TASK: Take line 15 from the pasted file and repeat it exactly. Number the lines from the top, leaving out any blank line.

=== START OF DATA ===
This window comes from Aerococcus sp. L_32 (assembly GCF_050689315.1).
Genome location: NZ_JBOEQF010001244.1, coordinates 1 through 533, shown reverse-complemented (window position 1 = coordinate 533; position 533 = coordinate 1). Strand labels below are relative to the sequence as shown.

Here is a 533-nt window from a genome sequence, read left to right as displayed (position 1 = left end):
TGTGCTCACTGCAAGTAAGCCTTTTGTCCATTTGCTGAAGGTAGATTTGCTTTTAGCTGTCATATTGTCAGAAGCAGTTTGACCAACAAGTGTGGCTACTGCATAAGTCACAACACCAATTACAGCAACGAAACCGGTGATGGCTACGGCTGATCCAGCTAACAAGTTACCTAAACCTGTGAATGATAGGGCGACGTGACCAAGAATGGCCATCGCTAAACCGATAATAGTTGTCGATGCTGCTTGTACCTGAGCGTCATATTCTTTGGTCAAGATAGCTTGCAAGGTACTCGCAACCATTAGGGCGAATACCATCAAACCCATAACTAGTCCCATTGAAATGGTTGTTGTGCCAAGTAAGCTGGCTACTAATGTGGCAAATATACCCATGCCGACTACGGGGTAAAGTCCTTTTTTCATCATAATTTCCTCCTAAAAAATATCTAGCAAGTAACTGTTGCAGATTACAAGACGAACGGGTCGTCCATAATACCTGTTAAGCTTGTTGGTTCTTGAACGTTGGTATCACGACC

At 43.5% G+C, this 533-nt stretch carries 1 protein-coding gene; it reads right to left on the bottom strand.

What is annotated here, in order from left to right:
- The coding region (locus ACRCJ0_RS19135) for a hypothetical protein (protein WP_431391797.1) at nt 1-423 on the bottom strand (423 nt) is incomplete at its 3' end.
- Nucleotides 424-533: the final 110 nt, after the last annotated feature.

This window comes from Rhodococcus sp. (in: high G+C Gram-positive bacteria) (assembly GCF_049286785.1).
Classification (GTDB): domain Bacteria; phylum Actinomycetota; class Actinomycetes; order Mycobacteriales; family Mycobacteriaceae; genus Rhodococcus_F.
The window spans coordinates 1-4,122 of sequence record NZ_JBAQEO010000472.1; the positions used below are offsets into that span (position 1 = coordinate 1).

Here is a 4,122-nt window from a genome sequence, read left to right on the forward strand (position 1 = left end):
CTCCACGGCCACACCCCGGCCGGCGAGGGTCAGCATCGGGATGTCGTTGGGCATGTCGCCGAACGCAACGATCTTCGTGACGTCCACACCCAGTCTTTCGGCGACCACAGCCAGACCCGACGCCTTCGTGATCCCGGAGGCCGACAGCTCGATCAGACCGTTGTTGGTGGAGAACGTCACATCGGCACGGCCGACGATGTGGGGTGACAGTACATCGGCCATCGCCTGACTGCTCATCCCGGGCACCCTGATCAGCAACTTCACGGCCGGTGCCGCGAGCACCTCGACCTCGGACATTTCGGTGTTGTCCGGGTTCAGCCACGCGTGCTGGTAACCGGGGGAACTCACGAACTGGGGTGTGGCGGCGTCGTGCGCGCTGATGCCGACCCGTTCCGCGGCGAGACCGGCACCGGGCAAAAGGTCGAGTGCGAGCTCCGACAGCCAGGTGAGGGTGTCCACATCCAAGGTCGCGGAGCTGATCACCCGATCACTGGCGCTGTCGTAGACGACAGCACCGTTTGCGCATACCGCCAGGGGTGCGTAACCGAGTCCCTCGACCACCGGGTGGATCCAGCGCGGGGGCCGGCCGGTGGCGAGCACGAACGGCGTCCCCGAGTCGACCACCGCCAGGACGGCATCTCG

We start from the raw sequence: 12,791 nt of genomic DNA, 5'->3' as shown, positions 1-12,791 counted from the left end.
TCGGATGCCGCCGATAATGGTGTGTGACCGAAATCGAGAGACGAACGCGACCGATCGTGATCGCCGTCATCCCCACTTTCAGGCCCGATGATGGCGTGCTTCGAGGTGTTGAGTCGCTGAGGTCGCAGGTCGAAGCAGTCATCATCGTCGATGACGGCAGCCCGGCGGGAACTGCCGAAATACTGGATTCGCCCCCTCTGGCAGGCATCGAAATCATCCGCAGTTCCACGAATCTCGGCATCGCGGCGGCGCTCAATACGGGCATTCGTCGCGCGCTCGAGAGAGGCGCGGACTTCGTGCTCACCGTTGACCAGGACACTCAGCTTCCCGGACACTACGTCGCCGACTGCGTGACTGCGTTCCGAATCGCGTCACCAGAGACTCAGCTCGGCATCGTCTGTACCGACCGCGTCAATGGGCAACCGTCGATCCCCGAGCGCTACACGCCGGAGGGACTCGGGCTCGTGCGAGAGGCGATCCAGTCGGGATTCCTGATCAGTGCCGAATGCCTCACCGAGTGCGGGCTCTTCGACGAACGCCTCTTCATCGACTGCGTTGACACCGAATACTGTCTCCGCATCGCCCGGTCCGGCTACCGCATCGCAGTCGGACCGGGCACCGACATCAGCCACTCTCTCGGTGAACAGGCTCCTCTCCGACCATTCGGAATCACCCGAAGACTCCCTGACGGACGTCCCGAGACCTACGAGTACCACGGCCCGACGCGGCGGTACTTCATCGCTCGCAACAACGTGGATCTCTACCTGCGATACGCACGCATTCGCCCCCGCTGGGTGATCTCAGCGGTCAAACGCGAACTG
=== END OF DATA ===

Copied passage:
TCGGATGCCGCCGATAATGGTGTGTGACCGAAATCGAGAGACGAACGCGACCGATCGTGATCGCCGTCATCCCCACTTTCAGGCCCGATGATGGCGTGCTTCGAGGTGTTGAGTCGCTGAGGTCGCAGGTCGAAGCAGTCATCATCGTCGATGACGGCAGCCCGGCGGGAACTGCCGAAATACTGGATTCGCCCCCTCTGGCAGGCATCGAAATCATCCGCAGTTCCACGAATCTCGGCATCGCGGCGGCGCTCAATACGGGCATTCGTCGCGCGCTCGAGAGAGGCGCGGACTTCGTGCTCACCGTTGACCAGGACACTCAGCTTCCCGGACACTACGTCGCCGACTGCGTGACTGCGTTCCGAATCGCGTCACCAGAGACTCAGCTCGGCATCGTCTGTACCGACCGCGTCAATGGGCAACCGTCGATCCCCGAGCGCTACACGCCGGAGGGACTCGGGCTCGTGCGAGAGGCGATCCAGTCGGGATTCCTGATCAGTGCCGAATGCCTCACCGAGTGCGGGCTCTTCGACGAACGCCTCTTCATCGACTGCGTTGACACCGAATACTGTCTCCGCATCGCCCGGTCCGGCTACCGCATCGCAGTCGGACCGGGCACCGACATCAGCCACTCTCTCGGTGAACAGGCTCCTCTCCGACCATTCGGAATCACCCGAAGACTCCCTGACGGACGTCCCGAGACCTACGAGTACCACGGCCCGACGCGGCGGTACTTCATCGCTCGCAACAACGTGGATCTCTACCTGCGATACGCACGCATTCGCCCCCGCTGGGTGATCTCAGCGGTCAAACGCGAACTG